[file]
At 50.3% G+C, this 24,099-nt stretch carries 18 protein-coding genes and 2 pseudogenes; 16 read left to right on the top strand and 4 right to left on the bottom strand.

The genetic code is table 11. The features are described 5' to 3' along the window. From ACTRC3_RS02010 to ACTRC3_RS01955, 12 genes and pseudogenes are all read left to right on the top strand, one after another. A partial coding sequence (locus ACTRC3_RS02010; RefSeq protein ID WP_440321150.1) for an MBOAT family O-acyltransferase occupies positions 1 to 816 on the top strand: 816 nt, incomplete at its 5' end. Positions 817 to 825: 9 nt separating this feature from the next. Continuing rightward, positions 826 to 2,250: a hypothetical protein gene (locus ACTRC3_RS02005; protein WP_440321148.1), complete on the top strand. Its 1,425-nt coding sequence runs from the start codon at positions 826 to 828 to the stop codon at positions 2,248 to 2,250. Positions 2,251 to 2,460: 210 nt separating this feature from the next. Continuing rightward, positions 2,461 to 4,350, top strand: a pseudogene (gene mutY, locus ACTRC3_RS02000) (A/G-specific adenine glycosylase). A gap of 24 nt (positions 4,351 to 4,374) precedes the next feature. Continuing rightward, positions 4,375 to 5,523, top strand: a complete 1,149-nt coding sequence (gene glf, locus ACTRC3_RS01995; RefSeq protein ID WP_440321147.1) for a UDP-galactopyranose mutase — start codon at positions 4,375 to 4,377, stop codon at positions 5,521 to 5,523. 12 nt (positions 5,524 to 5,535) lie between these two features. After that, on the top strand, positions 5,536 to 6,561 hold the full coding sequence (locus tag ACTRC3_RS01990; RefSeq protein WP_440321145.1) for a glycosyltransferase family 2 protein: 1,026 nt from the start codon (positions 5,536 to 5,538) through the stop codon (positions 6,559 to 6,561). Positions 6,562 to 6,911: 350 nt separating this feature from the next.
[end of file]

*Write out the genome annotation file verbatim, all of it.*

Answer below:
At 50.3% G+C, this 24,099-nt stretch carries 18 protein-coding genes and 2 pseudogenes; 16 read left to right on the top strand and 4 right to left on the bottom strand.

The genetic code is table 11. The features are described 5' to 3' along the window. From ACTRC3_RS02010 to ACTRC3_RS01955, 12 genes and pseudogenes are all read left to right on the top strand, one after another. A partial coding sequence (locus ACTRC3_RS02010; RefSeq protein ID WP_440321150.1) for an MBOAT family O-acyltransferase occupies positions 1 to 816 on the top strand: 816 nt, incomplete at its 5' end. Positions 817 to 825: 9 nt separating this feature from the next. Continuing rightward, positions 826 to 2,250: a hypothetical protein gene (locus ACTRC3_RS02005; protein WP_440321148.1), complete on the top strand. Its 1,425-nt coding sequence runs from the start codon at positions 826 to 828 to the stop codon at positions 2,248 to 2,250. Positions 2,251 to 2,460: 210 nt separating this feature from the next. Continuing rightward, positions 2,461 to 4,350, top strand: a pseudogene (gene mutY, locus ACTRC3_RS02000) (A/G-specific adenine glycosylase). A gap of 24 nt (positions 4,351 to 4,374) precedes the next feature. Continuing rightward, positions 4,375 to 5,523, top strand: a complete 1,149-nt coding sequence (gene glf, locus ACTRC3_RS01995; RefSeq protein ID WP_440321147.1) for a UDP-galactopyranose mutase — start codon at positions 4,375 to 4,377, stop codon at positions 5,521 to 5,523. 12 nt (positions 5,524 to 5,535) lie between these two features. After that, on the top strand, positions 5,536 to 6,561 hold the full coding sequence (locus tag ACTRC3_RS01990; RefSeq protein WP_440321145.1) for a glycosyltransferase family 2 protein: 1,026 nt from the start codon (positions 5,536 to 5,538) through the stop codon (positions 6,559 to 6,561). Positions 6,562 to 6,911: 350 nt separating this feature from the next.